Today’s review is about one of the biggest Oscar hopefuls in the best foreign-language race this year, the Worst Person in the World. This film has captured critics’ hearts since it first premiered at Cannes. Let’s talk about it.
The Worst Person in the World Review
The Worst Person in the World is directed by Joachim Trier and written by Joachim Trier and Eskil Vogt. It stars Renate Reinsve, Anders Danielsen Lie, and Maria Grazia Di Meo.
Julie is young, beautiful, smart, and not exactly sure what she desires in a career or partner. One night she meets Aksel, a well-known graphic novelist 15 years her senior, and they quickly fall in love.
Wondering if this will be the rest of her life, she meets a coffee barista Eivind, who is also in a relationship. Julie has to decide not just between two men, but also who she is and who she wants to be.
The Worst Person in the World is a deeply felt and raw character study, both brutally honest and compassionately understanding in its observations of human behavior.
It has been quite a while since I’ve seen a film that delves so deeply into a character’s psyche that as the credits rolled, it’s as if you’ve known this human being not for just the 2 hours you’ve spent with them, but rather for an entire lifetime.
The movie concerns itself mostly with the fact that we as people are constantly changing and how that affects our relationships, how we fall in and out of love, how our passions and interests come and go, how our prerogatives shift, what was once so important to us might not mean anything to us anymore.
This heartbreaking and what seemed at the time Earth-shattering experience when you realize that a person that you love, who once fit into your life like the perfect puzzle piece, might not fit in with who you are becoming any longer, is captured so authentically here.
As someone who has just entered into my 30s, these themes really resonated with me and hit so close to home that it almost made me feel uneasy.
And let’s put this out in the open right now. Renate Reinsve, who plays early Julie, is a revelation here. There is absolutely no-frills, no glamor or infallibility to this performance.
She plays Julie so naturally as if she truly understands this character inside and out. You can also tell that Ranspa has an unadulterated love for this person she is playing as well, false and all.
And don’t worry about what the title might infer. Even though Julie most certainly makes her fair share of mistakes in the four years this film chronicles. She is definitely not the worst person in the world, rather someone who is just as multifaceted and complicated as you or I and far too critical of herself.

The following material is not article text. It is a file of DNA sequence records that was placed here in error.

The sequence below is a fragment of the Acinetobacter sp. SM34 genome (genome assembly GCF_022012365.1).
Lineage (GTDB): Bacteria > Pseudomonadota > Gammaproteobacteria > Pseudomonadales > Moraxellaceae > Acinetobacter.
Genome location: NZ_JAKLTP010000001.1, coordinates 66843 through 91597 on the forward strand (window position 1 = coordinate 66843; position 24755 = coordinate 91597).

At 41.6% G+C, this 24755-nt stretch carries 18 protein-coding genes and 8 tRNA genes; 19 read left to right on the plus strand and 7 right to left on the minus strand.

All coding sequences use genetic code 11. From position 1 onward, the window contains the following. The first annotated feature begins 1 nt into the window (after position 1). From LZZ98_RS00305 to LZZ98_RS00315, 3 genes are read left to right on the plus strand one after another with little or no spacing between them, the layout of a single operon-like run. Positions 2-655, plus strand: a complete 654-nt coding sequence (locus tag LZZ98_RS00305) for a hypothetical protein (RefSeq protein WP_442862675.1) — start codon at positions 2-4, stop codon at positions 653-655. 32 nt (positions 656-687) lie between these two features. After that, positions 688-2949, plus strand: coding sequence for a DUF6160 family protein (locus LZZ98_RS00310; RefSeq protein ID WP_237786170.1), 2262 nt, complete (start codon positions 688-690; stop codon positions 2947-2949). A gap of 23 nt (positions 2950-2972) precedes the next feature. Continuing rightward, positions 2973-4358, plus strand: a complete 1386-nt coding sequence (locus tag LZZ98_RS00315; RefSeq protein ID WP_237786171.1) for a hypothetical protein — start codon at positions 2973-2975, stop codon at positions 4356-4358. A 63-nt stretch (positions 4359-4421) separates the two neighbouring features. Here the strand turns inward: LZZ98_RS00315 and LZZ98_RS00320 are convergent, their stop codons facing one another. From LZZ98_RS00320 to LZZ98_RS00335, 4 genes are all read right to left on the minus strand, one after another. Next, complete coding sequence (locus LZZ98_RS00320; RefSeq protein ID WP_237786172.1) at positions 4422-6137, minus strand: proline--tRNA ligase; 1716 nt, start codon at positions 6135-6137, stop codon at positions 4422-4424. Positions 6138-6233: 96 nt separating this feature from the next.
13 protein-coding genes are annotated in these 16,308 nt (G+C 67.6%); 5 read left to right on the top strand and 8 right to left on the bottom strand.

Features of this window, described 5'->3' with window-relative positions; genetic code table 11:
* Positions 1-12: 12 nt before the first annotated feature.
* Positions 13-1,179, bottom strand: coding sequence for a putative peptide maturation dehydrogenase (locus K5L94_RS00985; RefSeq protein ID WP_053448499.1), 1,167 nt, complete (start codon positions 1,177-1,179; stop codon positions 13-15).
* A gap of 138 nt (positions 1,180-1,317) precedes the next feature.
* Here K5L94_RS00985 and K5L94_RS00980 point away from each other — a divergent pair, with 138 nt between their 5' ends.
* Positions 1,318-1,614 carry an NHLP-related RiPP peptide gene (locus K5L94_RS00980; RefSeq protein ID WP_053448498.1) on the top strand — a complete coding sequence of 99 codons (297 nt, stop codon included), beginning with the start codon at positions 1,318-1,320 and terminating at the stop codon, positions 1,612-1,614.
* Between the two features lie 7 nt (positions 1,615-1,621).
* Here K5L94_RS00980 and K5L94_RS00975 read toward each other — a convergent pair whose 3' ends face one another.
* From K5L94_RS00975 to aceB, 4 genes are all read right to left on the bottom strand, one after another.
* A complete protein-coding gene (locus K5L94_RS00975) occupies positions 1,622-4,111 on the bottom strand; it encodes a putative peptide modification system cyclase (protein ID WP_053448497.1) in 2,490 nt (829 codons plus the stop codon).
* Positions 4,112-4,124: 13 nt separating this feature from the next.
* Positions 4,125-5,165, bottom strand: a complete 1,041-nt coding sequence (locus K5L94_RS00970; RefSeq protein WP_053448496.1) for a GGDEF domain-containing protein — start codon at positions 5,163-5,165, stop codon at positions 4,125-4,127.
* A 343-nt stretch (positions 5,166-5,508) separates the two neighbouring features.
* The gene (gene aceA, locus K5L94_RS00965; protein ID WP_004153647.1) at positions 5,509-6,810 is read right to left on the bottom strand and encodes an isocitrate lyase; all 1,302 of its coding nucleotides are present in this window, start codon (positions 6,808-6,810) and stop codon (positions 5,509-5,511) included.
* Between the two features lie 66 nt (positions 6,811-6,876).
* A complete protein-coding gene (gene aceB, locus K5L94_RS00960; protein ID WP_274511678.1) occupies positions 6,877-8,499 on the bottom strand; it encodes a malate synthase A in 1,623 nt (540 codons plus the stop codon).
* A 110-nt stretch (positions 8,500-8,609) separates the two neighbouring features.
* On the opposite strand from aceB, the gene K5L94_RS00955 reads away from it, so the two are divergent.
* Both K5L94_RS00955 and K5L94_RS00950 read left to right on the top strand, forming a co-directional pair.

I’m sure she believes that she is the literal worst during a few instances in this film, which is probably what the title is referring to.
Director and co-writer Joachim Trier has a singular vision here that makes us a much less straightforward romantic comedy and more of a unique experience.
I found the use of chapters to Chronicle each of these integral moments in the four years of Julie’s life that we follow to give the movie a strong foundation and kept the narrative from meandering around too much.
Joachim Trier also gets extremely experimental with narration, perspective, and visuals. A scene in which Julie is tripping on a psychedelic is weird and uncomfortable, but also perfectly places us in her mindset.
And that is what Trier pulls off so beautifully with his film time and time again. We are constantly getting to see the world through Julie’s eyes and her way of thinking, which is a truly accomplished feat of direction.
In many ways, The Worst Person in the World reminds me a lot of Cooper Raiff’s Cha Cha Real Smooth, which also screened at this year’s Sundance Film Festival.
They are both introspective dramedies that lay bare many of the messy realities of life and love through the lens of a young person trying to navigate the bridge between youth and adulthood with someone who is quite a bit older than them.
And they both are about so much you’d seemingly lack anything resembling a plot. But while Raiff’s film opened up its arms to the audience, ready to embrace them with a warm bear hug, The Worst Person in the World is much more droll and somber.
And although it does invite you into Julie’s world with open arms, there are many times you might want to push away.
All of this to say that while I admire this movie for so many different reasons and I really felt like I was transported into Julie’s life in a visceral way, I can’t say that I much enjoyed my time with this film. And I do prefer Cha Cha Real Smooth far more.
I found this movie to drag along in many spots, with some chapters lacking much purpose or impression. Although I connected with Julie because of the authentic writing and the phenomenal performance, that still doesn’t mean there’s entertainment to be had with that connection.
I still highly recommend The Worst Person in the World, but after such universal praise from critics, I was expecting this to leave more of a lasting impact.
So I am going to give The Worst Person in the World film 3.5/5.
A truly thought-provoking character study that drops you deep into the psyche of this young woman while Renat Ransfa fully loses herself in the role.
The Worst Person in the World has a fresh perspective and take on the human experience, but it lacks a certain spark and drives to make it a fully engrossing picture.
What did you think of the film? Do you think it’s overrated or the critics hit the nail on the head with their praise and what do you think its Oscar chances are? Sound off with your thoughts in the comment section down below
Thank you so much for reading the review of The Worst Person in the World film. See you next time.
The Worst Person in the World Trailer
Here is the trailer of the Romance Drama movie, The Worst Person in the World.